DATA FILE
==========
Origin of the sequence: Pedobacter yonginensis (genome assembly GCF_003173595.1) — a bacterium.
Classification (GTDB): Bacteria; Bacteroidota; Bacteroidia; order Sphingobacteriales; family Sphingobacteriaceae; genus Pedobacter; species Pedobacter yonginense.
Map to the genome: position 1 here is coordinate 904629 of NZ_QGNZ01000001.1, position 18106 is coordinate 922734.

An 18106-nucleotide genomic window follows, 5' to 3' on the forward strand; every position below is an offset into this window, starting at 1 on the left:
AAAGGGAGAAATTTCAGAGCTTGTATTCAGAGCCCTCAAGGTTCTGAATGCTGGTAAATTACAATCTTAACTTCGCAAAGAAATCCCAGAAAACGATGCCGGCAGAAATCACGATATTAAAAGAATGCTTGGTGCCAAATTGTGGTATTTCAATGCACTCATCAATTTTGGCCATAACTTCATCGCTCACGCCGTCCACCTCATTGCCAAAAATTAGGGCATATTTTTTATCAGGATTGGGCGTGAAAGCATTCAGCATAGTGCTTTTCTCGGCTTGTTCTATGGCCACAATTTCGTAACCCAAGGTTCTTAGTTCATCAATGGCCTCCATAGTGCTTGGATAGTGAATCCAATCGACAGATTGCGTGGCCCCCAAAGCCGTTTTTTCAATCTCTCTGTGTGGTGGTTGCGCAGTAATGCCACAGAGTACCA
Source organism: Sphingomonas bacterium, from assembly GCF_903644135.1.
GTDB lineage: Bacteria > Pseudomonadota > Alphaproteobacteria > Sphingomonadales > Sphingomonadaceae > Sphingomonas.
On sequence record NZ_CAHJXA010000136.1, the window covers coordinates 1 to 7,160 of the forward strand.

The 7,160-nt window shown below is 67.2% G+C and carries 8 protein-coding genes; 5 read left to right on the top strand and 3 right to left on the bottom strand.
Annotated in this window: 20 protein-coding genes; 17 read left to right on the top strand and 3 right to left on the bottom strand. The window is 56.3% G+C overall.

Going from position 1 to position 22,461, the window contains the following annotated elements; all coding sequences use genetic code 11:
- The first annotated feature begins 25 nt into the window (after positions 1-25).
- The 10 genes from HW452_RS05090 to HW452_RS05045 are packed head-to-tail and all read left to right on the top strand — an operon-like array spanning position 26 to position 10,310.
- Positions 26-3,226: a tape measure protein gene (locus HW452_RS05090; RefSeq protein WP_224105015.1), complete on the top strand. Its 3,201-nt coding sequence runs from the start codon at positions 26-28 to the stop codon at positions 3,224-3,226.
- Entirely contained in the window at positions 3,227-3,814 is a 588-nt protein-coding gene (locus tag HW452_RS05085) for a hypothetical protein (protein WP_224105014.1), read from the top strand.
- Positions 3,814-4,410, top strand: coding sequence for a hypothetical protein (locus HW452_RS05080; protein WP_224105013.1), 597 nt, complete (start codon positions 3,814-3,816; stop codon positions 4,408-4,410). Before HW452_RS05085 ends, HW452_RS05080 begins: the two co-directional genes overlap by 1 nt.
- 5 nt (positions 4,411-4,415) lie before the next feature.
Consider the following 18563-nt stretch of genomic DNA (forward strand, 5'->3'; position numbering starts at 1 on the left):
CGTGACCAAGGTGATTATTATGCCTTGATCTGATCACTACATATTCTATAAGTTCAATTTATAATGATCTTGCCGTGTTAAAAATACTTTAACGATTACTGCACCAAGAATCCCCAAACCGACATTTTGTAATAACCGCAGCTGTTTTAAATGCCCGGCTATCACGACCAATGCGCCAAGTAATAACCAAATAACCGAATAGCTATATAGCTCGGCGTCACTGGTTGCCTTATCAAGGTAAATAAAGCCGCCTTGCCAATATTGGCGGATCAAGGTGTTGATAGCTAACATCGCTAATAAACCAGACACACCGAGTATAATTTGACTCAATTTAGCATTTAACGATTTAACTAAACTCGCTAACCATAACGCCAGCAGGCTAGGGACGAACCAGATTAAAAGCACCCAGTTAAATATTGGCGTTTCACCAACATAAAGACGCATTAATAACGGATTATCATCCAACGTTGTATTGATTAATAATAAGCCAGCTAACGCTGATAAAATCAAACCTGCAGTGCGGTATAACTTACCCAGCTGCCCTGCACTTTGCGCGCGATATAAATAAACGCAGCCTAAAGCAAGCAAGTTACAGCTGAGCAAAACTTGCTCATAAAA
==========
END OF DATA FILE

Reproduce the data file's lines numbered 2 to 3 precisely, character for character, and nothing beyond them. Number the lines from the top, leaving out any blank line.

Classification (GTDB): Bacteria; Bacteroidota; Bacteroidia; order Sphingobacteriales; family Sphingobacteriaceae; genus Pedobacter; species Pedobacter yonginense.
Map to the genome: position 1 here is coordinate 904629 of NZ_QGNZ01000001.1, position 18106 is coordinate 922734.